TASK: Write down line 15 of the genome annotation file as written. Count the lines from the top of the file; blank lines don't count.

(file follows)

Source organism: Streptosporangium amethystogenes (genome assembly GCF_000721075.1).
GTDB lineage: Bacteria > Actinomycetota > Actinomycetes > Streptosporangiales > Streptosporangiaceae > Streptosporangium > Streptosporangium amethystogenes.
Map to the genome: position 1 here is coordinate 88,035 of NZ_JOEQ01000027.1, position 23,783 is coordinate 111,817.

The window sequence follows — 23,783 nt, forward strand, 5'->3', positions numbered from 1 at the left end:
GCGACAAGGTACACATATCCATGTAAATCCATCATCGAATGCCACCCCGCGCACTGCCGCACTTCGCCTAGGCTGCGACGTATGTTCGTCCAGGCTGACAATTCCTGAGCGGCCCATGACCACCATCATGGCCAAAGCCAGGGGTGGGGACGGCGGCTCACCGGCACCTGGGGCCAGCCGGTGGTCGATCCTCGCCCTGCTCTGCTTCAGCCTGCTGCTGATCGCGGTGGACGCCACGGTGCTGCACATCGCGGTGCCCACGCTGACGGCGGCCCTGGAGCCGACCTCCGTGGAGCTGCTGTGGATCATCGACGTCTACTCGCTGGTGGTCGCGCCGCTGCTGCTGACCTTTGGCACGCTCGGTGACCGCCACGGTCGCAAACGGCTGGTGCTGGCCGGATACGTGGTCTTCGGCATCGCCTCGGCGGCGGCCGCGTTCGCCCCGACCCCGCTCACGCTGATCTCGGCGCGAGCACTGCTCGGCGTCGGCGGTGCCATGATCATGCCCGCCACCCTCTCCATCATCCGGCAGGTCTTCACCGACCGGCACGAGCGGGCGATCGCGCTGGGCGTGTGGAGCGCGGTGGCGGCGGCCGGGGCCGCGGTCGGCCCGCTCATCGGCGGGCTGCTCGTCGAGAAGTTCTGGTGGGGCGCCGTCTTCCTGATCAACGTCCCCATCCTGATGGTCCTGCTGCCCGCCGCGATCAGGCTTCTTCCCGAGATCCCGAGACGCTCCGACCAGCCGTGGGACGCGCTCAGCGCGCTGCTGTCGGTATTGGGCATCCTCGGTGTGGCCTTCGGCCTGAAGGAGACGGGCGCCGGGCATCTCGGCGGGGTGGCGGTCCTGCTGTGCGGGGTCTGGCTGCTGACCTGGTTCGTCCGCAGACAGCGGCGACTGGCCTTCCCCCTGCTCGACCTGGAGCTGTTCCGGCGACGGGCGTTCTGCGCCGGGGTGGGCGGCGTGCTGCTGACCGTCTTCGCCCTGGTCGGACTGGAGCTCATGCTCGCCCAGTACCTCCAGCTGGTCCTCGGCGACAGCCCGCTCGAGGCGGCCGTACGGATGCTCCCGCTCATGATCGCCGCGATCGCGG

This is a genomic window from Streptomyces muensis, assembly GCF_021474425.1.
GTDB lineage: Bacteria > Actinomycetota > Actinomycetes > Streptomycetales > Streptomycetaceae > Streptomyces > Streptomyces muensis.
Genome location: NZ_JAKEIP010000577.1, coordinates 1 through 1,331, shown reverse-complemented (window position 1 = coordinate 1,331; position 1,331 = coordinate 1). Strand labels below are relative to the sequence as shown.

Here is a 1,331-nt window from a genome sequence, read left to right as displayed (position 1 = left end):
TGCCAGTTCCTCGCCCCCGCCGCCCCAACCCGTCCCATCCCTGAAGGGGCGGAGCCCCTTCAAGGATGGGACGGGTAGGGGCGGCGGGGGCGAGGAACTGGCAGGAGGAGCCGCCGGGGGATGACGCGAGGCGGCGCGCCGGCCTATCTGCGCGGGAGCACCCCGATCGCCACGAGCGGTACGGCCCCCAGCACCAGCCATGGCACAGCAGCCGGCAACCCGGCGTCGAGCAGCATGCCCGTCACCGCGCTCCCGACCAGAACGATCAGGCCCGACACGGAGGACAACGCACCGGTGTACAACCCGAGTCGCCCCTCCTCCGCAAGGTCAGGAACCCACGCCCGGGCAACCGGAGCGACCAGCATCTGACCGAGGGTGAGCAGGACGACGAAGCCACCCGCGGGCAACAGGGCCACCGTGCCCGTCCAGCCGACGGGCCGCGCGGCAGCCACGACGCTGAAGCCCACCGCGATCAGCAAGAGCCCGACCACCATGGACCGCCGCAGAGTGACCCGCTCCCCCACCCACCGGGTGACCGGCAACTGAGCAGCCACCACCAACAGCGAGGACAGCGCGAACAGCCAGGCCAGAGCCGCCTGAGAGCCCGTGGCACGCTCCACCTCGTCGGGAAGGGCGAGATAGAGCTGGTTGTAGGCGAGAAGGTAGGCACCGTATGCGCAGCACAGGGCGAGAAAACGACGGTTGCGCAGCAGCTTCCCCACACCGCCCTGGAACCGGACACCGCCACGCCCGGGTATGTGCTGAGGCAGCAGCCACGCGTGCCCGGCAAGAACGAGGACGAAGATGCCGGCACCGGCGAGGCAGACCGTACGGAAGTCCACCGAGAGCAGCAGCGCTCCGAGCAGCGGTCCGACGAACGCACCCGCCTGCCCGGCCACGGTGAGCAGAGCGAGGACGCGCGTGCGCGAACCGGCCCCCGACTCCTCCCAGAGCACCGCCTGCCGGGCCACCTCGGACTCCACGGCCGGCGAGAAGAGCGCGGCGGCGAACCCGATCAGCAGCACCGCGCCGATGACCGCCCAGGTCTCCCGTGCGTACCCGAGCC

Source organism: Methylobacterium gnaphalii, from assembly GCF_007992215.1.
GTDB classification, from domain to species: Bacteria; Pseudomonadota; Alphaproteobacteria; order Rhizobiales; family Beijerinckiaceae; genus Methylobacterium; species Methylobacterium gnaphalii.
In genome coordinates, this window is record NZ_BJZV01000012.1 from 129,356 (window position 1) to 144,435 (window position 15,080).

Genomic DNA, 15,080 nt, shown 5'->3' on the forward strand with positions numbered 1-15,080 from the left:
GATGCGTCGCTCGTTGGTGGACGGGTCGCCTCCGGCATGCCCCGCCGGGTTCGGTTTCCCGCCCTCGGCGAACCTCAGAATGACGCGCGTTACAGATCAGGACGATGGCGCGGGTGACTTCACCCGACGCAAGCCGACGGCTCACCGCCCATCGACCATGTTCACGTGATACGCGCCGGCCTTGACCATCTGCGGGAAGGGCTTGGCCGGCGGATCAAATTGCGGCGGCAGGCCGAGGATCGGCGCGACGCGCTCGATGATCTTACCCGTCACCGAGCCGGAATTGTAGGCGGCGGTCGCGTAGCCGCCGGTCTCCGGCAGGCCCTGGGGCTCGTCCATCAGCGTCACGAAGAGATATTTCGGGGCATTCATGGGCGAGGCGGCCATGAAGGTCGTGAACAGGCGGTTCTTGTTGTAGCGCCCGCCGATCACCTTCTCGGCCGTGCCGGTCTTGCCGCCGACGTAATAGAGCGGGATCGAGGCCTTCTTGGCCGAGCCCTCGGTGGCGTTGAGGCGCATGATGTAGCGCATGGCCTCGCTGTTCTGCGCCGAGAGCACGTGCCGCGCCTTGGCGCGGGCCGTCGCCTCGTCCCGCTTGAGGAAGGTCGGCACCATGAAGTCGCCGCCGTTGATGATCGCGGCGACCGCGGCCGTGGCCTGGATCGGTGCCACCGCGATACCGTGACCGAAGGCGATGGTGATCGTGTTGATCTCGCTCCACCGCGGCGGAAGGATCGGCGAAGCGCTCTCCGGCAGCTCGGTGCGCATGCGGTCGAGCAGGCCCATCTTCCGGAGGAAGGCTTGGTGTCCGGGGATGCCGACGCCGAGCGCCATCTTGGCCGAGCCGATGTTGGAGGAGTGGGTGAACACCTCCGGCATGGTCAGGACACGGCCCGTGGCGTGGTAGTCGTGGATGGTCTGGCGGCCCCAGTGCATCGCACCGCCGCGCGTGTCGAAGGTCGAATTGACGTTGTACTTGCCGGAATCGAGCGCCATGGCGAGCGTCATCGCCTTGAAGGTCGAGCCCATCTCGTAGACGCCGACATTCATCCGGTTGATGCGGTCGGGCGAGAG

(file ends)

GATGCGTCGCTCGTTGGTGGACGGGTCGCCTCCGGCATGCCCCGCCGGGTTCGGTTTCCCGCCCTCGGCGAACCTCAGAATGACGCGCGTTACAGATCAGGACGATGGCGCGGGTGACTTCACCCGACGCAAGCCGACGGCTCACCGCCCATCGACCATGTTCACGTGATACGCGCCGGCCTTGACCATCTGCGGGAAGGGCTTGGCCGGCGGATCAAATTGCGGCGGCAGGCCGAGGATCGGCGCGACGCGCTCGATGATCTTACCCGTCACCGAGCCGGAATTGTAGGCGGCGGTCGCGTAGCCGCCGGTCTCCGGCAGGCCCTGGGGCTCGTCCATCAGCGTCACGAAGAGATATTTCGGGGCATTCATGGGCGAGGCGGCCATGAAGGTCGTGAACAGGCGGTTCTTGTTGTAGCGCCCGCCGATCACCTTCTCGGCCGTGCCGGTCTTGCCGCCGACGTAATAGAGCGGGATCGAGGCCTTCTTGGCCGAGCCCTCGGTGGCGTTGAGGCGCATGATGTAGCGCATGGCCTCGCTGTTCTGCGCCGAGAGCACGTGCCGCGCCTTGGCGCGGGCCGTCGCCTCGTCCCGCTTGAGGAAGGTCGGCACCATGAAGTCGCCGCCGTTGATGATCGCGGCGACCGCGGCCGTGGCCTGGATCGGTGCCACCGCGATACCGTGACCGAAGGCGATGGTGATCGTGTTGATCTCGCTCCACCGCGGCGGAAGGATCGGCGAAGCGCTCTCCGGCAGCTCGGTGCGCATGCGGTCGAGCAGGCCCATCTTCCGGAGGAAGGCTTGGTGTCCGGGGATGCCGACGCCGAGCGCCATCTTGGCCGAGCCGATGTTGGAGGAGTGGGTGAACACCTCCGGCATGGTCAGGACACGGCCCGTGGCGTGGTAGTCGTGGATGGTCTGGCGGCCCCAGTGCATCGCACCGCCGCGCGTGTCGAAGGTCGAATTGACGTTGTACTTGCCGGAATCGAGCGCCATGGCGAGCGTCATCGCCTTGAAGGTCGAGCCCATCTCGTAGACGCCGACATTCATCCGGTTGATGCGGTCGGGCGAGAG